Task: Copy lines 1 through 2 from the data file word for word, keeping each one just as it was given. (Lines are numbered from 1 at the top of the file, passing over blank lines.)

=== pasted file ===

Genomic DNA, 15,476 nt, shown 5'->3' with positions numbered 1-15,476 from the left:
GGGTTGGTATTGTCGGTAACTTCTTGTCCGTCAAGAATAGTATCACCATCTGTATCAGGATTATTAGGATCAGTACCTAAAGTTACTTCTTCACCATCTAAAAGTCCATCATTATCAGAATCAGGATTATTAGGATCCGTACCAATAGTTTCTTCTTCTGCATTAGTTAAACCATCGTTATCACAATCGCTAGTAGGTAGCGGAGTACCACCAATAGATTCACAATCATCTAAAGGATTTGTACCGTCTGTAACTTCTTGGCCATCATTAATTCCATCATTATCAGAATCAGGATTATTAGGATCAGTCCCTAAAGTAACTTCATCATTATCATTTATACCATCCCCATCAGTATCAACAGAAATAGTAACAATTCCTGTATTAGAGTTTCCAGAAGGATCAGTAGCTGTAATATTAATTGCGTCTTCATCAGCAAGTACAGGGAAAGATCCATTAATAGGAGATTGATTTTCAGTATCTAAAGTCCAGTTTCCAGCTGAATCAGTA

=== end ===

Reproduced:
Genomic DNA, 15,476 nt, shown 5'->3' with positions numbered 1-15,476 from the left:
GGGTTGGTATTGTCGGTAACTTCTTGTCCGTCAAGAATAGTATCACCATCTGTATCAGGATTATTAGGATCAGTACCTAAAGTTACTTCTTCACCATCTAAAAGTCCATCATTATCAGAATCAGGATTATTAGGATCCGTACCAATAGTTTCTTCTTCTGCATTAGTTAAACCATCGTTATCACAATCGCTAGTAGGTAGCGGAGTACCACCAATAGATTCACAATCATCTAAAGGATTTGTACCGTCTGTAACTTCTTGGCCATCATTAATTCCATCATTATCAGAATCAGGATTATTAGGATCAGTCCCTAAAGTAACTTCATCATTATCATTTATACCATCCCCATCAGTATCAACAGAAATAGTAACAATTCCTGTATTAGAGTTTCCAGAAGGATCAGTAGCTGTAATATTAATTGCGTCTTCATCAGCAAGTACAGGGAAAGATCCATTAATAGGAGATTGATTTTCAGTATCTAAAGTCCAGTTTCCAGCTGAATCAGTA